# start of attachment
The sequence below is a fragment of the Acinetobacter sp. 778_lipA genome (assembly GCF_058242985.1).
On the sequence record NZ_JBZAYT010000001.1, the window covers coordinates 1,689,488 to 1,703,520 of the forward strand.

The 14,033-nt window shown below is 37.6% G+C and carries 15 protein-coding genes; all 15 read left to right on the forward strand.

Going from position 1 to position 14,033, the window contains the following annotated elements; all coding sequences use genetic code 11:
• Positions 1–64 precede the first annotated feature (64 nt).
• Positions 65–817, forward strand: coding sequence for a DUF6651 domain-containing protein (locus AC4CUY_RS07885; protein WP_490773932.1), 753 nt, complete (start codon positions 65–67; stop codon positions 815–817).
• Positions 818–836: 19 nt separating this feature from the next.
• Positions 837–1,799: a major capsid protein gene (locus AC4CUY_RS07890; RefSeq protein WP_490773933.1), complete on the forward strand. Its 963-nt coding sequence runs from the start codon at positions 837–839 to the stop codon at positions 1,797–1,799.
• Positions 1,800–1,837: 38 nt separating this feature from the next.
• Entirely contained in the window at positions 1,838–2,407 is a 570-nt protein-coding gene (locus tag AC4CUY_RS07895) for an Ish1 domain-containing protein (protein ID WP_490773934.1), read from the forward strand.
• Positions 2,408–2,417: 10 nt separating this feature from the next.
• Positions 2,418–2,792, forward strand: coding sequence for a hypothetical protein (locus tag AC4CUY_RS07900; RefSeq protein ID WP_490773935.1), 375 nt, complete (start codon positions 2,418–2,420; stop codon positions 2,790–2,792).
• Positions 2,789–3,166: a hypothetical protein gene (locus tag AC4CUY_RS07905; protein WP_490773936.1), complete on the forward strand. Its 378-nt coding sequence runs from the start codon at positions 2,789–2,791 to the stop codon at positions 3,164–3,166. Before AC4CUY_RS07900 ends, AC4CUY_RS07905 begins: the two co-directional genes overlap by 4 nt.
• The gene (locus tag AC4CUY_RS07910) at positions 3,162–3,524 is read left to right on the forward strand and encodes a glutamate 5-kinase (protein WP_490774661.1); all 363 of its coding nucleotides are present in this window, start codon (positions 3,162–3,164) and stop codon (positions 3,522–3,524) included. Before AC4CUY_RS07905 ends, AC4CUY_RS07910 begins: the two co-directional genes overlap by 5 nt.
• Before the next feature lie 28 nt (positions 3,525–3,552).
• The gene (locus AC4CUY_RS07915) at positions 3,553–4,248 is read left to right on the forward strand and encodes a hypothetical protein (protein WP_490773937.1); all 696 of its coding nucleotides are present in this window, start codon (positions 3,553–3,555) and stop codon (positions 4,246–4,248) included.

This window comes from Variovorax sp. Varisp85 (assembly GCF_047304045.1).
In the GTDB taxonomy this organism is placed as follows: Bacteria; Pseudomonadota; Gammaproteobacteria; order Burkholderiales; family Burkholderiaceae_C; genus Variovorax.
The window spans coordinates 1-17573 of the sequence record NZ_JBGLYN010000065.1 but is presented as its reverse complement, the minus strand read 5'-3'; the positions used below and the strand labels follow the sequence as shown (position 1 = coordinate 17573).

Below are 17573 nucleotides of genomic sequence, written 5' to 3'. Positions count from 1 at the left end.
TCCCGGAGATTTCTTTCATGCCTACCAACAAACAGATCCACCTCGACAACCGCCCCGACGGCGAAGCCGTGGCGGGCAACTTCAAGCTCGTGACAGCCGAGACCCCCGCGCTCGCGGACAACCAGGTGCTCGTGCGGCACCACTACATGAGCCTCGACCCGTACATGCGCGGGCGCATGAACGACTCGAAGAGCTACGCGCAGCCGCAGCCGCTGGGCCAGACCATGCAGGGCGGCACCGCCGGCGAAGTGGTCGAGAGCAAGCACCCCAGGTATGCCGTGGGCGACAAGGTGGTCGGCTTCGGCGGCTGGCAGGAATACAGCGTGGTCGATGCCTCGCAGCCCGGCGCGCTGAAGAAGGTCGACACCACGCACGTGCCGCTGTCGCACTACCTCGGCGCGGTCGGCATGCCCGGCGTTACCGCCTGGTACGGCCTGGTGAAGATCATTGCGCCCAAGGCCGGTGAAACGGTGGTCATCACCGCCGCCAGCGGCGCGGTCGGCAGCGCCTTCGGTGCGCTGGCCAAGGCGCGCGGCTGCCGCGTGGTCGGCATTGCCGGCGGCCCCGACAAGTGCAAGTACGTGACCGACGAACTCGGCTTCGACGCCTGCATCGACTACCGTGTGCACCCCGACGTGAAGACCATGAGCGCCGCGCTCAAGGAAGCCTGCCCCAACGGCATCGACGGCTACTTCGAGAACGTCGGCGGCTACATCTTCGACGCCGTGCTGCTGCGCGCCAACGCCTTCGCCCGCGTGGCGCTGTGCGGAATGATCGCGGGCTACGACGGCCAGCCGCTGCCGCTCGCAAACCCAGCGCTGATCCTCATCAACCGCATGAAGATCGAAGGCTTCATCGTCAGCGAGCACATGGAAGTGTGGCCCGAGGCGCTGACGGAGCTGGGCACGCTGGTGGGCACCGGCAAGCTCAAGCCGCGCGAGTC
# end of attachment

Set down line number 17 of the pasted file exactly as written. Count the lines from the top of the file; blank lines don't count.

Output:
This window comes from Variovorax sp. Varisp85 (assembly GCF_047304045.1).